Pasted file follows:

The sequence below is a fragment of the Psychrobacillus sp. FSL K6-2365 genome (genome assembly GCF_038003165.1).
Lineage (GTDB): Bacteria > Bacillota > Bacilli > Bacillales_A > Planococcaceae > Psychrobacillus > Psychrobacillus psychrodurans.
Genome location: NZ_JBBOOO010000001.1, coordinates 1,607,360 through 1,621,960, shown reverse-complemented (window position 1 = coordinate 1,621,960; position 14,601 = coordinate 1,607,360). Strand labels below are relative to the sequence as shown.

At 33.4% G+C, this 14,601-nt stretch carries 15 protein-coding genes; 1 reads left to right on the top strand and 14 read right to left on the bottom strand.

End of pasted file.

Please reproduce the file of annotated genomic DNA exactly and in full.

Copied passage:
The sequence below is a fragment of the Psychrobacillus sp. FSL K6-2365 genome (genome assembly GCF_038003165.1).
Lineage (GTDB): Bacteria > Bacillota > Bacilli > Bacillales_A > Planococcaceae > Psychrobacillus > Psychrobacillus psychrodurans.
Genome location: NZ_JBBOOO010000001.1, coordinates 1,607,360 through 1,621,960, shown reverse-complemented (window position 1 = coordinate 1,621,960; position 14,601 = coordinate 1,607,360). Strand labels below are relative to the sequence as shown.

At 33.4% G+C, this 14,601-nt stretch carries 15 protein-coding genes; 1 reads left to right on the top strand and 14 read right to left on the bottom strand.